"Sir, Mr. Columbus did not long survive the hardships of that journey, and was taken prisoner by the king of the Cannon Ball islands, and with all his crew was cast into chains and slavery, where he died an ignominious natural death, with his whole crew, leaving not one to tell the tale. Peace to his ashes and their'n.

"Sir, the discovery of this continent was the greatest invention in the year 1492. Fernandez island was the stepping-stone to the settlement of this country, the United States, North and South America, Oregon and Asia, Hindoostan and Beloochistan, England and Turkey, France and China, and many others too numerous to mention. Behold these countries, traversed by steamboats, railroads and telegraphs, and ask yourself would these things have been, if it had not been for Columbus; and your reply would certainly be, 'Certainly not, sir.' If it had not been for Columbus, General Washington would not have been a man; but suppose he had, what then? What did Washington ever do that was a great benefit to his country? There is much said about his talents for war. To be sure he performed several masterly retreats; but what is that an evidence of? Sir, it is that he was a coward.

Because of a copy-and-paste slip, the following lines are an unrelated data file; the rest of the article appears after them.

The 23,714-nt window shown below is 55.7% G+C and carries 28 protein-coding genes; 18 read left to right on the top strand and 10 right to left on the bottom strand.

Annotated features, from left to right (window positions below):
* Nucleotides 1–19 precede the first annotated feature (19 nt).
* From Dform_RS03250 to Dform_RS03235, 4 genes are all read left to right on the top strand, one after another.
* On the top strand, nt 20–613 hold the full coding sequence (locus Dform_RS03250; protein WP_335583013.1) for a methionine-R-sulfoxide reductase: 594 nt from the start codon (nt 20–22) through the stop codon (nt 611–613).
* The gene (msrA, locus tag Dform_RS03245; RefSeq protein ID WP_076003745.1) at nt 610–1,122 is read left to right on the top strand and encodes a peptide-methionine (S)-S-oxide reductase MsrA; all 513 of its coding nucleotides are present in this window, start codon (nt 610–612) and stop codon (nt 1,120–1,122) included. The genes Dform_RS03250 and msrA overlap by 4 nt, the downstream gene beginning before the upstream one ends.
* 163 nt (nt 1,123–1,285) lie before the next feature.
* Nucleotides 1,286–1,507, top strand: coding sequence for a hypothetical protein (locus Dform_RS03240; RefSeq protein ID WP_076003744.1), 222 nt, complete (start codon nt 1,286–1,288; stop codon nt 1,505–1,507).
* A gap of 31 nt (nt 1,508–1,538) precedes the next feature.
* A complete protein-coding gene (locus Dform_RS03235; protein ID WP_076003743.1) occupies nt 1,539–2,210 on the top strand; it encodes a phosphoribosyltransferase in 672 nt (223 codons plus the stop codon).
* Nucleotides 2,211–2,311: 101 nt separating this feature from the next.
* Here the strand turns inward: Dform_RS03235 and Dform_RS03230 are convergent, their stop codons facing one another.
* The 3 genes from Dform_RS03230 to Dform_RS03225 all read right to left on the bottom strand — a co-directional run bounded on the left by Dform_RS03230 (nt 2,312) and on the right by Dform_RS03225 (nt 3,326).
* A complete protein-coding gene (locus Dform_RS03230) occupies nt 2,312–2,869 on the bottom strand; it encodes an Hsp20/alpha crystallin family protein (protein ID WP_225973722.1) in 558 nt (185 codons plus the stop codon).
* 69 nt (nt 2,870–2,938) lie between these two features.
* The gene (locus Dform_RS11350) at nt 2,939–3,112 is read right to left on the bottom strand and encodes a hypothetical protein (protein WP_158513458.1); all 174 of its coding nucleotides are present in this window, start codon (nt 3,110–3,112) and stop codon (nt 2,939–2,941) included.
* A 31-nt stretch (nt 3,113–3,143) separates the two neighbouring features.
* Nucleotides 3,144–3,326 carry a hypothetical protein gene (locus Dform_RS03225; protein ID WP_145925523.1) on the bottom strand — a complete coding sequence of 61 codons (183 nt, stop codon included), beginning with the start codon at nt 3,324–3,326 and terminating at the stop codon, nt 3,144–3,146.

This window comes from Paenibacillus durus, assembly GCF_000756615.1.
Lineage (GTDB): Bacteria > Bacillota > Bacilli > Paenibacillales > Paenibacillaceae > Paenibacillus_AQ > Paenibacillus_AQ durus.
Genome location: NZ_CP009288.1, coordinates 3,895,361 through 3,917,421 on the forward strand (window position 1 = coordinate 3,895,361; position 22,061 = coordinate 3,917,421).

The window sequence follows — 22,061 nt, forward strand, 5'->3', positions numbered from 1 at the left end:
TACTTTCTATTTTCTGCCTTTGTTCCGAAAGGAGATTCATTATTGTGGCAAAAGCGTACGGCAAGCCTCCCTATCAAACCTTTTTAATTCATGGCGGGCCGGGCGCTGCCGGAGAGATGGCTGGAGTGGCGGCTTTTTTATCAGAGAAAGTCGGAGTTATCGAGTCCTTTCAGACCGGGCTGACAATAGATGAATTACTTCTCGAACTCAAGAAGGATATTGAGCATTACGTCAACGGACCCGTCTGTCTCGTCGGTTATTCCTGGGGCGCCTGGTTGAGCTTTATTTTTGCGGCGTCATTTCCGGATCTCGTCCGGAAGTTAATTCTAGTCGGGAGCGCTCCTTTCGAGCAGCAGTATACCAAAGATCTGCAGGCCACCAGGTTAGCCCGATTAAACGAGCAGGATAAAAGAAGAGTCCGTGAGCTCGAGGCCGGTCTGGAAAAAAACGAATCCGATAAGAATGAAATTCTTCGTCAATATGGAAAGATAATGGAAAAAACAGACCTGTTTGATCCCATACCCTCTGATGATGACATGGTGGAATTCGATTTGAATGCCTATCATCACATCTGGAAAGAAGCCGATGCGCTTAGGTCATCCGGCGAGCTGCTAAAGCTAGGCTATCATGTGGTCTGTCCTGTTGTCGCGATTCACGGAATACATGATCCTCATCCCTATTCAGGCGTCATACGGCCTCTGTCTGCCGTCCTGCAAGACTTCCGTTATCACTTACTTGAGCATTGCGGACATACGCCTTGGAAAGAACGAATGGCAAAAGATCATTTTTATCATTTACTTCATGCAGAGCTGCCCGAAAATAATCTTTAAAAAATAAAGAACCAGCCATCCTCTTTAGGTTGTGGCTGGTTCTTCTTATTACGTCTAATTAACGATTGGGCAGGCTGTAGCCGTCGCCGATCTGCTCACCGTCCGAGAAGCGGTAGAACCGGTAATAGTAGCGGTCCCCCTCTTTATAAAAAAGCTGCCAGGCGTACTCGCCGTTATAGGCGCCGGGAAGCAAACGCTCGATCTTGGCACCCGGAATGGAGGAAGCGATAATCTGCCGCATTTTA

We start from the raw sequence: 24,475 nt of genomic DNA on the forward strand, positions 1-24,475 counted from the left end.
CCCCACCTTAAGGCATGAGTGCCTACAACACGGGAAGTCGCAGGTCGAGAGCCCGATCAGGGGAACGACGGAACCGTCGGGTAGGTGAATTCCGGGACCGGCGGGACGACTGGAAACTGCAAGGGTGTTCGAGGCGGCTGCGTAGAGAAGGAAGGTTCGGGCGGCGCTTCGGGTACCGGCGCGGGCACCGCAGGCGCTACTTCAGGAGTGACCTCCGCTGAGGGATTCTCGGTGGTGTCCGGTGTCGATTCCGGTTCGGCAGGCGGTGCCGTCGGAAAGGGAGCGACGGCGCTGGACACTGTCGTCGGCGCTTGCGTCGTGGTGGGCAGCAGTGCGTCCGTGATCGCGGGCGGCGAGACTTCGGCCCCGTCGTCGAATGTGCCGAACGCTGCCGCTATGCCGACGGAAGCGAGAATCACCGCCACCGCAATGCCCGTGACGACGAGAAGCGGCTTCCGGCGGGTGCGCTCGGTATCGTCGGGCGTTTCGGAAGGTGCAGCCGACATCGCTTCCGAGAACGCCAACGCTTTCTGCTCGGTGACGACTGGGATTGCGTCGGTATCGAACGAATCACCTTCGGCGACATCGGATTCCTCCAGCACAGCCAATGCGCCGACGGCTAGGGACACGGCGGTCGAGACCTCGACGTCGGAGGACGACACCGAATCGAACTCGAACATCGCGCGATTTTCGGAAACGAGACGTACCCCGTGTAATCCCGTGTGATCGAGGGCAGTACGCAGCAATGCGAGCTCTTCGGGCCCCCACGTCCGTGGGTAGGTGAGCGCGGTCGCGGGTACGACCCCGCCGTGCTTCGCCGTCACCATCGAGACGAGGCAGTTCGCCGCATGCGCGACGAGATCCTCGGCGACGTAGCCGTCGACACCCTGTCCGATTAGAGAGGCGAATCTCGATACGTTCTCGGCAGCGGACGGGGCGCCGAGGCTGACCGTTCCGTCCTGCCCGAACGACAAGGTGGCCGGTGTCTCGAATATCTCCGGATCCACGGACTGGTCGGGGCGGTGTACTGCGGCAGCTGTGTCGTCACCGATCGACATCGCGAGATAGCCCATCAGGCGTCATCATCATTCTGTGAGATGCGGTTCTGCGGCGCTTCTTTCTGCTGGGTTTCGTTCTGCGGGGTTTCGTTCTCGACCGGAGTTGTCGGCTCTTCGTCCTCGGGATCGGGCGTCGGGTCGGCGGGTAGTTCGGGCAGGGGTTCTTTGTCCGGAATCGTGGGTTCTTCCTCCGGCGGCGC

"'General Washington a coward?' screamed one of the opposite orators, in a voice of thunder. 'General Washington a coward? Who so base as dare say it? Look at him at the battle of the Nile; look at him at Waterloo, the Cowpens, on the plains of Marathon, at the Pyramids, at Stillman's defeat, at Bad Age; and, Sir, look at him at the battle of New Orleans!'

"'General Washington at the battle of New Orleans?' interrupted another debater, gesticulating violently. 'Mr. Speaker, is there such an ignoramus in the house? ' Sir, any schoolboy knows that the battle of New Orleans was fit before General Washington was born. Let the gentleman read Plutarch's lives, the lives of the Signers of the Declaration of Independence, or let him read Arkwright's History of the Black Hawk war, and he'll find that General Henry Dodge fit the battle of New Orleans."

We trust Mr. Charles Francis Adams will accept the above as the only thing in the way of Washington-anniversary eloquence that we can now produce without a violation of his patent.